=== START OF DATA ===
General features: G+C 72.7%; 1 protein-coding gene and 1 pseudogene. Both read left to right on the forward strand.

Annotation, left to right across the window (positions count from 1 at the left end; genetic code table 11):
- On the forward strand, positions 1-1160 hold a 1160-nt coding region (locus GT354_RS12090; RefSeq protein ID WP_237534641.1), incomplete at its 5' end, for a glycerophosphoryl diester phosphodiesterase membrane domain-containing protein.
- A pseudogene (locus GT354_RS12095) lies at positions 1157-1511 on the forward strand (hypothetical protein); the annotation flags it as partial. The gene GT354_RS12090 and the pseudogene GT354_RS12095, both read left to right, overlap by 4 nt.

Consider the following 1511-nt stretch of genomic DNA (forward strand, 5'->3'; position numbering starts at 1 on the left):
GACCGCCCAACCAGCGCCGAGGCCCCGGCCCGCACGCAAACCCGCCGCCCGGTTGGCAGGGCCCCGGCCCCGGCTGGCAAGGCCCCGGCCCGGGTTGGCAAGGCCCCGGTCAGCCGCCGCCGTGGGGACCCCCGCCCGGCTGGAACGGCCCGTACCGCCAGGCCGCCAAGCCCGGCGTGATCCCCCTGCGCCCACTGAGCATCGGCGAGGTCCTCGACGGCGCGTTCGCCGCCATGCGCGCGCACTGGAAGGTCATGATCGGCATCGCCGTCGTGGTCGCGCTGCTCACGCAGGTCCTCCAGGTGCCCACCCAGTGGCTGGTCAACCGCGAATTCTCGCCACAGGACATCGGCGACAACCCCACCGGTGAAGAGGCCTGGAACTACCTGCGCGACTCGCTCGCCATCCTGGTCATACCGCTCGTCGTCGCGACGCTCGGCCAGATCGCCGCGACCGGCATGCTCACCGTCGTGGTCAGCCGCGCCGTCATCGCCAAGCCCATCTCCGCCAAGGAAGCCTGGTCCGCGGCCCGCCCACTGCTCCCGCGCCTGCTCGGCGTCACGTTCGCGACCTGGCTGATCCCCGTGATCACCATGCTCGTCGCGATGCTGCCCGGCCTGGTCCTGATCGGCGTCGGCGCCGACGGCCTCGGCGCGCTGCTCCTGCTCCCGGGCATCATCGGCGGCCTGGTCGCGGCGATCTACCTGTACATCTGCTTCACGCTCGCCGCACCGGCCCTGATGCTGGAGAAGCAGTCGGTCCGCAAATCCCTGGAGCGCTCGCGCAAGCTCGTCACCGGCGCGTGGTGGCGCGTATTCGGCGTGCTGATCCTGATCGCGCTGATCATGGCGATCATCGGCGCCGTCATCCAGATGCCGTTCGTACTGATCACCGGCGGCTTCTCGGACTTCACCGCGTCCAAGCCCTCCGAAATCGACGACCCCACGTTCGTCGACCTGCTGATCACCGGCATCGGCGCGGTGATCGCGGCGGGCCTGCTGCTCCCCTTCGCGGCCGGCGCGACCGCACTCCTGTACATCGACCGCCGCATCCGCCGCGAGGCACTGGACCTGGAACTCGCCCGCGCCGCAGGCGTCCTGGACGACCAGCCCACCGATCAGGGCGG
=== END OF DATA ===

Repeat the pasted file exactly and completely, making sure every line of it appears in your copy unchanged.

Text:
General features: G+C 72.7%; 1 protein-coding gene and 1 pseudogene. Both read left to right on the forward strand.

Annotation, left to right across the window (positions count from 1 at the left end; genetic code table 11):
- On the forward strand, positions 1-1160 hold a 1160-nt coding region (locus GT354_RS12090; RefSeq protein ID WP_237534641.1), incomplete at its 5' end, for a glycerophosphoryl diester phosphodiesterase membrane domain-containing protein.
- A pseudogene (locus GT354_RS12095) lies at positions 1157-1511 on the forward strand (hypothetical protein); the annotation flags it as partial. The gene GT354_RS12090 and the pseudogene GT354_RS12095, both read left to right, overlap by 4 nt.

Consider the following 1511-nt stretch of genomic DNA (forward strand, 5'->3'; position numbering starts at 1 on the left):
GACCGCCCAACCAGCGCCGAGGCCCCGGCCCGCACGCAAACCCGCCGCCCGGTTGGCAGGGCCCCGGCCCCGGCTGGCAAGGCCCCGGCCCGGGTTGGCAAGGCCCCGGTCAGCCGCCGCCGTGGGGACCCCCGCCCGGCTGGAACGGCCCGTACCGCCAGGCCGCCAAGCCCGGCGTGATCCCCCTGCGCCCACTGAGCATCGGCGAGGTCCTCGACGGCGCGTTCGCCGCCATGCGCGCGCACTGGAAGGTCATGATCGGCATCGCCGTCGTGGTCGCGCTGCTCACGCAGGTCCTCCAGGTGCCCACCCAGTGGCTGGTCAACCGCGAATTCTCGCCACAGGACATCGGCGACAACCCCACCGGTGAAGAGGCCTGGAACTACCTGCGCGACTCGCTCGCCATCCTGGTCATACCGCTCGTCGTCGCGACGCTCGGCCAGATCGCCGCGACCGGCATGCTCACCGTCGTGGTCAGCCGCGCCGTCATCGCCAAGCCCATCTCCGCCAAGGAAGCCTGGTCCGCGGCCCGCCCACTGCTCCCGCGCCTGCTCGGCGTCACGTTCGCGACCTGGCTGATCCCCGTGATCACCATGCTCGTCGCGATGCTGCCCGGCCTGGTCCTGATCGGCGTCGGCGCCGACGGCCTCGGCGCGCTGCTCCTGCTCCCGGGCATCATCGGCGGCCTGGTCGCGGCGATCTACCTGTACATCTGCTTCACGCTCGCCGCACCGGCCCTGATGCTGGAGAAGCAGTCGGTCCGCAAATCCCTGGAGCGCTCGCGCAAGCTCGTCACCGGCGCGTGGTGGCGCGTATTCGGCGTGCTGATCCTGATCGCGCTGATCATGGCGATCATCGGCGCCGTCATCCAGATGCCGTTCGTACTGATCACCGGCGGCTTCTCGGACTTCACCGCGTCCAAGCCCTCCGAAATCGACGACCCCACGTTCGTCGACCTGCTGATCACCGGCATCGGCGCGGTGATCGCGGCGGGCCTGCTGCTCCCCTTCGCGGCCGGCGCGACCGCACTCCTGTACATCGACCGCCGCATCCGCCGCGAGGCACTGGACCTGGAACTCGCCCGCGCCGCAGGCGTCCTGGACGACCAGCCCACCGATCAGGGCGG